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The inspiration for a made-to-order business jet refurbishment is collaborative creativity, while the slimmer bottom line reflects the introduction of clever pre-fab components.

Sustainable opportunities for business aviation

By Skies Magazine | October 24, 2019

Estimated reading time 3 minutes, 53 seconds.

At the NBAA Business Aviation Convention and Exhibition (NBAA-BACE), three aviation professionals with a background in sustainable options for aviation sat on a panel to discuss how the industry is moving forward in an environmentally conscious world.

The inspiration for a made-to-order business jet refurbishment is collaborative creativity, while the slimmer bottom line reflects the introduction of clever pre-fab components.
The panel believes that sustainable aviation technology will be on the market much sooner than many imagine. Flying Colours Photo

Bob Searles, managing editor of Business Aviation Insider moderated the panel that consisted of Paul Davy, director of Business Development at Port City Air, Scott Burgess, president of Eco-Aviation Foundation International, and Brice Nzeukou, product manager of Ampaire Inc.

The panelists discussed a wide variety of topics surrounding sustainability in the business aviation community including how far along sustainable technology is at this moment, operational costs of said technology and how regulatory bodies are approaching the shift to sustainable operations.

“In my opinion, looking back at the last 100 years of aviation, everything that you thought of, scrap it,” said Burgess. “What I’m predicting is a renaissance in aviation…its going to come because of the electrification of aircraft.”

Burgess’ Eco-Aviation Foundation spreads awareness about sustainable aircraft and the surrounding technologies through the use of a website, press releases and case studies.

“The technology is out there,” he continued. “They’re test flying it, it works, it’s coming up better as far as lower cost and being more reliable.”

Ampaire, the company that Nzeukou represented, is a testament of this. Recently, the company was able to successfully retrofit a Cessna 337 Skymaster with electronic components, and have marked the new hybrid-electric aircraft with a 200 mile range. Nzeukou believes that once companies notice the plausibility of the technology, the amount of hybrid-electric vehicles in the sky will only trend upwards.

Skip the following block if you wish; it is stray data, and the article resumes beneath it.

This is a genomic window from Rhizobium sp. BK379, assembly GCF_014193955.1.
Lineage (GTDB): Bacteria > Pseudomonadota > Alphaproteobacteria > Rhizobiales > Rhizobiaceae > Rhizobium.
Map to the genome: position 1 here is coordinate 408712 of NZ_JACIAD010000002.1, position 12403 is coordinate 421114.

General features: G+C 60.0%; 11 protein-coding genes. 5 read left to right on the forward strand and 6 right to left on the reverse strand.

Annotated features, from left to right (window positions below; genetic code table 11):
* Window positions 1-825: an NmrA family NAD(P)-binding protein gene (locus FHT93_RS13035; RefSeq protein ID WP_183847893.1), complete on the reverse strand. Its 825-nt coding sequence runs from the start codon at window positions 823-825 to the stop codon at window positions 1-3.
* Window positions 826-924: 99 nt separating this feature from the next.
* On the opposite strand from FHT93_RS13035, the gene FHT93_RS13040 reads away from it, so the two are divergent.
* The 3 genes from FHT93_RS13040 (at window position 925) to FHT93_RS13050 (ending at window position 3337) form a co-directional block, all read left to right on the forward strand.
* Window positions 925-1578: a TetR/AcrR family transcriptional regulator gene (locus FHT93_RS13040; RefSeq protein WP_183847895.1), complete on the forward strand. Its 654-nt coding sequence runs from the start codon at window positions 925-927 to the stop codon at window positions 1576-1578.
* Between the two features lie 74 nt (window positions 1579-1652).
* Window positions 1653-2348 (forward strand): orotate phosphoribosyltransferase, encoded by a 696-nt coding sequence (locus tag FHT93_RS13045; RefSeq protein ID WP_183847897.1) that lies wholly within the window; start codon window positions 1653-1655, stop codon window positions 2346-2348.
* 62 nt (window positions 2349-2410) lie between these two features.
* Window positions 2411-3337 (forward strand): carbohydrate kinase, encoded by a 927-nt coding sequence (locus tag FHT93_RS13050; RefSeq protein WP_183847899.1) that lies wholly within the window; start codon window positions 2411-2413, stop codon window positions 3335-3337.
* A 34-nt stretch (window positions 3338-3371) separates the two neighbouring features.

“I used to live in Irvine, Calif. and I remember the first time I saw a Tesla, the next day I saw four more,” he said. “You never see a Tesla broken down, you only ever see cars with a combustion engine at the side of the road.”

Davy’s Port City Air, an airport in Portsmouth, N.H., said along with the aircraft moving into the future, the infrastructure needed to support the technology is coming along as well.

“The solar technology has really advanced…in 2019 we decided to look at what we could do to work in some sustainable ways to support the infrastructure,” said Davy.

Those actions included installing a solar farm to the roof of hangars, adopting smart grid technology and the installation of a 12,000-gallon sustainable aviation fuel (SAF) tank on the airport’s grounds.

The panel stressed the inevitability of these efforts, continually emphasizing that the switch to electronic aircraft will be widespread throughout the industry much quicker than many believe.

“There’s so much money on the table now, it’s a race,” stated Burgess. “Money has been flowing towards these technologies very rapidly.”

While profit is definitely a driving factor for the research and development of these new technologies, Burgess concluded that the overlying issue as to why we need sustainable technology is our current climate predicament.

“Imagine the dinosaurs knew when that astroid was going to hit and they could take precautions before the event,” he said. “Well this is coming whether you like it or not.”

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